What do you see when you look at people? Do you see them as rich or poor, well dressed, or badly clothed? Do you see them as clean and tidy, or as dirty and unkempt? Do you see them as intelligent and clever, or do you see them as lacking in education and without ability?

Jesus asked a question in Luke 7:44. He was speaking to a Pharisee in whose house he was dining. A woman of the city, a sinner, managed to gain entry to the house and stood behind Jesus as he was reclining. She was weeping, and began to wet his feet with her tears. She wiped them with the hair of her head and kissed his feet and anointed his feet with ointment that she had brought with her in an alabaster flask.

The Pharisee said to himself, “If this man were a prophet, he would have known who and what sort of woman this is who is touching him, for she is a sinner” (Luke 7: 39). The Pharisee knew who she was. He knew what sort of woman she was; she was a sinner! He overlooked his own shortcomings. As a host, he had behaved abominably towards Jesus, his guest.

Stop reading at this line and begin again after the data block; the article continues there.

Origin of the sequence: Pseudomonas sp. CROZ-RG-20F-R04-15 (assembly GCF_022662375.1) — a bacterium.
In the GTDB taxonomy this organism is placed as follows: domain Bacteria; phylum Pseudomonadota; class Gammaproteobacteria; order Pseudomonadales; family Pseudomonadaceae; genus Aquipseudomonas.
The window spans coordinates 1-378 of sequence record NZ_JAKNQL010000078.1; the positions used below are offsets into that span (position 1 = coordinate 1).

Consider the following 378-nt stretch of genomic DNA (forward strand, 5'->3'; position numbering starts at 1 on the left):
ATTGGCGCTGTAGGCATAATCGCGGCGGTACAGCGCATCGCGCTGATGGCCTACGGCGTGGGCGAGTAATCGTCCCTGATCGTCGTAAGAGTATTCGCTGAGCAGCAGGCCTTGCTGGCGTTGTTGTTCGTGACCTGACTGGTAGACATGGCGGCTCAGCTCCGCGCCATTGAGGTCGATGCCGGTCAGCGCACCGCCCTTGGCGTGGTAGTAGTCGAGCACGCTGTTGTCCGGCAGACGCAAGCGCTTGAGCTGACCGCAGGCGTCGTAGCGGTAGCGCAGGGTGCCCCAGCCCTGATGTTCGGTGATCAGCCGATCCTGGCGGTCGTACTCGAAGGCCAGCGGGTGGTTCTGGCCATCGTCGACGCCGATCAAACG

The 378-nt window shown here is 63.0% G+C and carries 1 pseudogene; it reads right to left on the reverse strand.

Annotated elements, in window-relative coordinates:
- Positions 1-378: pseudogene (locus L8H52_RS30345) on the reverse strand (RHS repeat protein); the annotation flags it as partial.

Jesus began to tell the Pharisee a parable about two debtors who owed different amounts to a moneylender. When they could not pay, he cancelled the debt of both of them and asked the Pharisee, “Now which of them will love him more?” (Luke 7:42). The Pharisee replied, “The one, I suppose for whom he cancelled the larger debt.” 

Jesus answered him and said, “You have judged rightly,” and then asked, “Do you see this woman?” Jesus saw beyond what the Pharisee saw. The Pharisee was quick to judge and to condemn the woman — she was a sinner. Jesus saw into the heart and the character of the woman.

When we see people, we must look behind the external. We need to move beyond the immediate. We need to look inward to the real person. 

We might be surprised, shocked even, if we knew what some people’s first impressions are of us. They may not see who we are, at our core. May we not make the same mistakes as we see others. Do you see this woman? Really?

Colin R. Vine